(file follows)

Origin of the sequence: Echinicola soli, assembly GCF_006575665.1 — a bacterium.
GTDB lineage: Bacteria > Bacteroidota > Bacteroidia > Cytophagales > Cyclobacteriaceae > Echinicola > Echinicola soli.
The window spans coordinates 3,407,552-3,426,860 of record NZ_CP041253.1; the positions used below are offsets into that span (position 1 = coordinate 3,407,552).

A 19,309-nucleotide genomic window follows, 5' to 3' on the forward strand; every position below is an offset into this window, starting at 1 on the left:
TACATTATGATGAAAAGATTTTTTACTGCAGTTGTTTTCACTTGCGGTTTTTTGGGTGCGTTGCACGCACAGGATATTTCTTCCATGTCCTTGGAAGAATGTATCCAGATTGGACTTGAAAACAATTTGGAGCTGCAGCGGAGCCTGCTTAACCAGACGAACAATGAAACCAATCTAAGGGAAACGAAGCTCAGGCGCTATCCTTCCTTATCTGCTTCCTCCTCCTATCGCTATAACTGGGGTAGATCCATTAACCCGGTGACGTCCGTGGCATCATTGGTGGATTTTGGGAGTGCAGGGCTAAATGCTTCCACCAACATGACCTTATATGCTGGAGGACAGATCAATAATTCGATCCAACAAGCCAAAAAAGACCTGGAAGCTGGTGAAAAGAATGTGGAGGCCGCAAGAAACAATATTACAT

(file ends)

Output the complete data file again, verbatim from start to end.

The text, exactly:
Origin of the sequence: Echinicola soli, assembly GCF_006575665.1 — a bacterium.
GTDB lineage: Bacteria > Bacteroidota > Bacteroidia > Cytophagales > Cyclobacteriaceae > Echinicola > Echinicola soli.
The window spans coordinates 3,407,552-3,426,860 of record NZ_CP041253.1; the positions used below are offsets into that span (position 1 = coordinate 3,407,552).

A 19,309-nucleotide genomic window follows, 5' to 3' on the forward strand; every position below is an offset into this window, starting at 1 on the left:
TACATTATGATGAAAAGATTTTTTACTGCAGTTGTTTTCACTTGCGGTTTTTTGGGTGCGTTGCACGCACAGGATATTTCTTCCATGTCCTTGGAAGAATGTATCCAGATTGGACTTGAAAACAATTTGGAGCTGCAGCGGAGCCTGCTTAACCAGACGAACAATGAAACCAATCTAAGGGAAACGAAGCTCAGGCGCTATCCTTCCTTATCTGCTTCCTCCTCCTATCGCTATAACTGGGGTAGATCCATTAACCCGGTGACGTCCGTGGCATCATTGGTGGATTTTGGGAGTGCAGGGCTAAATGCTTCCACCAACATGACCTTATATGCTGGAGGACAGATCAATAATTCGATCCAACAAGCCAAAAAAGACCTGGAAGCTGGTGAAAAGAATGTGGAGGCCGCAAGAAACAATATTACAT